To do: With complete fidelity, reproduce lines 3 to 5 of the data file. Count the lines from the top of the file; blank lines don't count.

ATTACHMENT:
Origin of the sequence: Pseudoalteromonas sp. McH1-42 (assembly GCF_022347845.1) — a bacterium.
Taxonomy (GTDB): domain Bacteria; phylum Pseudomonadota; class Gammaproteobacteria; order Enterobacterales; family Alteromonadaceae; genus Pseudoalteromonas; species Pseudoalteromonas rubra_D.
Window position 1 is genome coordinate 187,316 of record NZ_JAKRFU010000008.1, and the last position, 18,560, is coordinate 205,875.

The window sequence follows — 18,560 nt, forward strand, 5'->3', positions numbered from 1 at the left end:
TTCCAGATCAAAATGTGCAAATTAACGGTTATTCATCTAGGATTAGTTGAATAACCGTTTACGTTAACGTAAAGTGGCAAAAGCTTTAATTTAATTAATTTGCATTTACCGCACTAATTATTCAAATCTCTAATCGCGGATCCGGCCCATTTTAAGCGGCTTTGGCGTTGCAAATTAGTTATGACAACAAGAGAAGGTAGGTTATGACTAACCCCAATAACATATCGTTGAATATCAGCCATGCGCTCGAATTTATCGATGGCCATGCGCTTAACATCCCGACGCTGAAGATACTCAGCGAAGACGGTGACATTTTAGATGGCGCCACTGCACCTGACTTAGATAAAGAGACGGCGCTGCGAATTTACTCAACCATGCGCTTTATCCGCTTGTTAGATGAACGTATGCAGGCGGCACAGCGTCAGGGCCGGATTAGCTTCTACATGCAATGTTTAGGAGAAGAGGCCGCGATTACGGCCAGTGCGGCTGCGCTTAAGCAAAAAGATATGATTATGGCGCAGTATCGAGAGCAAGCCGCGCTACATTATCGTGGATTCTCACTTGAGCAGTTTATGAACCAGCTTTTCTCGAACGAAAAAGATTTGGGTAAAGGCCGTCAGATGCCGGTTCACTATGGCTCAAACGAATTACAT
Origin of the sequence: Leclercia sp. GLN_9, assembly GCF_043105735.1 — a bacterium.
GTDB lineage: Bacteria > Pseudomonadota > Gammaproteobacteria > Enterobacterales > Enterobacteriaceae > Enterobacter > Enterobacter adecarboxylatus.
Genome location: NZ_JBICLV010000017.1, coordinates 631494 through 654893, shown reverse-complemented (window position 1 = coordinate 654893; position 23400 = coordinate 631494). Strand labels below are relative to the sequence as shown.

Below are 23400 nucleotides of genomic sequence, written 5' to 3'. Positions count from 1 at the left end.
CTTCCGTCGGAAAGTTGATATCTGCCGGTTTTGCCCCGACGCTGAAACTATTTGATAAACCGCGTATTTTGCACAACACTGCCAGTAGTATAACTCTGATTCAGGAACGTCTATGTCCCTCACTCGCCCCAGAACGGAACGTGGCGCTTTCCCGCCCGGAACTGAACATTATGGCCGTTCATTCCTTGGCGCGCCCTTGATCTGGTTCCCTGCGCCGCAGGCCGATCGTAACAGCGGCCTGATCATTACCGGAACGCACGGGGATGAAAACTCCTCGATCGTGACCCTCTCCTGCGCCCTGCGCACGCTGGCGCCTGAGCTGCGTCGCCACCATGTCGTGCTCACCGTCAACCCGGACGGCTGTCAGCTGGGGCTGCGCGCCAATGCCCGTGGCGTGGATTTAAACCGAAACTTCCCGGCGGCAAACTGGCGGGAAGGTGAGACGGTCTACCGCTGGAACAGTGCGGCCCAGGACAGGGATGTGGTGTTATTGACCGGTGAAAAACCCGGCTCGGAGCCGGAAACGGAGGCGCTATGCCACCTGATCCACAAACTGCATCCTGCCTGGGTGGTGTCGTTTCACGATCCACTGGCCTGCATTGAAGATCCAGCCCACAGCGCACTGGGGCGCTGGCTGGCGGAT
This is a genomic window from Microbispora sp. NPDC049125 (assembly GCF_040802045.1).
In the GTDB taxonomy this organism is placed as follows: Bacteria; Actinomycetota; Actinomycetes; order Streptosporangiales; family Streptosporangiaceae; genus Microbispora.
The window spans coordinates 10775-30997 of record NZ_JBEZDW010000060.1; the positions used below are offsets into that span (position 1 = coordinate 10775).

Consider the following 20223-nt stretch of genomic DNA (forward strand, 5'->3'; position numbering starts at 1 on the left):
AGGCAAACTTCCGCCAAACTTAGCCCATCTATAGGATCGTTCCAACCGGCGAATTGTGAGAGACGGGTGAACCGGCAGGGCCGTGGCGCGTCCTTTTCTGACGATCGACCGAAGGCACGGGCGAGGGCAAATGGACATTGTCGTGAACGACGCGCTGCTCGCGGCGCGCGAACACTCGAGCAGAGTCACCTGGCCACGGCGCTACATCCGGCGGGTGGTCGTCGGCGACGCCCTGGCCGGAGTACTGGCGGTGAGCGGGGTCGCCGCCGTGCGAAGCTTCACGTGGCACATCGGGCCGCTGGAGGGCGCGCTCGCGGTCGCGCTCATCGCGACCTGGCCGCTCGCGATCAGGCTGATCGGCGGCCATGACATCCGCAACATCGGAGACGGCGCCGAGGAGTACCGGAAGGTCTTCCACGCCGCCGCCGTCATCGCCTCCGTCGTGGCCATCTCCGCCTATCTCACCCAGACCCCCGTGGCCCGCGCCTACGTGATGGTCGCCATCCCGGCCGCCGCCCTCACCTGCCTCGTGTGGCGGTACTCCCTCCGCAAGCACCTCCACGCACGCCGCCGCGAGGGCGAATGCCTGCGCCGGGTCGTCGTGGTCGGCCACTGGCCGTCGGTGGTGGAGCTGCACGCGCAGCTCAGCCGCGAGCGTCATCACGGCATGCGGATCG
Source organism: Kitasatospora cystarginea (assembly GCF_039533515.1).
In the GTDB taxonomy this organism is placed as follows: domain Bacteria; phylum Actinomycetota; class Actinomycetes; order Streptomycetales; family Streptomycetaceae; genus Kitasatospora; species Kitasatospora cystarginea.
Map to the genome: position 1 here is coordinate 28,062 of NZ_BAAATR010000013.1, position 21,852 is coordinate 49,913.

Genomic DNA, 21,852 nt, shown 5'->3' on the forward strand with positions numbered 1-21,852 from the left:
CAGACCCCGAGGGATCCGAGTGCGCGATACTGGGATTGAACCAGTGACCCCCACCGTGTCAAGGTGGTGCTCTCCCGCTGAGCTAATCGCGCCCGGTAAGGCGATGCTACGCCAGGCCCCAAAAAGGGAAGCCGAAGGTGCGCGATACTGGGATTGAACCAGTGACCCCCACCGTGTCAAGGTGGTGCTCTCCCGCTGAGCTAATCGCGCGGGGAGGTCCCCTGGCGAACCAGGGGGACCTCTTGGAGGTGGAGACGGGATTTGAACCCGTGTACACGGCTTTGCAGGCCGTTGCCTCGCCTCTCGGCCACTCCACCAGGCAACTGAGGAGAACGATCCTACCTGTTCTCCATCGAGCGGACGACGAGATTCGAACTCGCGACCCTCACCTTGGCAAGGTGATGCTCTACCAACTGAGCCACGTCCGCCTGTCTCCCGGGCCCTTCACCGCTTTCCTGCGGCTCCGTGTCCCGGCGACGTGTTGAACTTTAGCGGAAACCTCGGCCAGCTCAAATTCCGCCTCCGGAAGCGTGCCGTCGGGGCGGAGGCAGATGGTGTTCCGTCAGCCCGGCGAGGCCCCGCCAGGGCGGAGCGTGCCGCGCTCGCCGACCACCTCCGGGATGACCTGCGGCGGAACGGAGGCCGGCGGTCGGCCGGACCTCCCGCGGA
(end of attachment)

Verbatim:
Window position 1 is genome coordinate 187,316 of record NZ_JAKRFU010000008.1, and the last position, 18,560, is coordinate 205,875.

The window sequence follows — 18,560 nt, forward strand, 5'->3', positions numbered from 1 at the left end:
TTCCAGATCAAAATGTGCAAATTAACGGTTATTCATCTAGGATTAGTTGAATAACCGTTTACGTTAACGTAAAGTGGCAAAAGCTTTAATTTAATTAATTTGCATTTACCGCACTAATTATTCAAATCTCTAATCGCGGATCCGGCCCATTTTAAGCGGCTTTGGCGTTGCAAATTAGTTATGACAACAAGAGAAGGTAGGTTATGACTAACCCCAATAACATATCGTTGAATATCAGCCATGCGCTCGAATTTATCGATGGCCATGCGCTTAACATCCCGACGCTGAAGATACTCAGCGAAGACGGTGACATTTTAGATGGCGCCACTGCACCTGACTTAGATAAAGAGACGGCGCTGCGAATTTACTCAACCATGCGCTTTATCCGCTTGTTAGATGAACGTATGCAGGCGGCACAGCGTCAGGGCCGGATTAGCTTCTACATGCAATGTTTAGGAGAAGAGGCCGCGATTACGGCCAGTGCGGCTGCGCTTAAGCAAAAAGATATGATTATGGCGCAGTATCGAGAGCAAGCCGCGCTACATTATCGTGGATTCTCACTTGAGCAGTTTATGAACCAGCTTTTCTCGAACGAAAAAGATTTGGGTAAAGGCCGTCAGATGCCGGTTCACTATGGCTCAAACGAATTACAT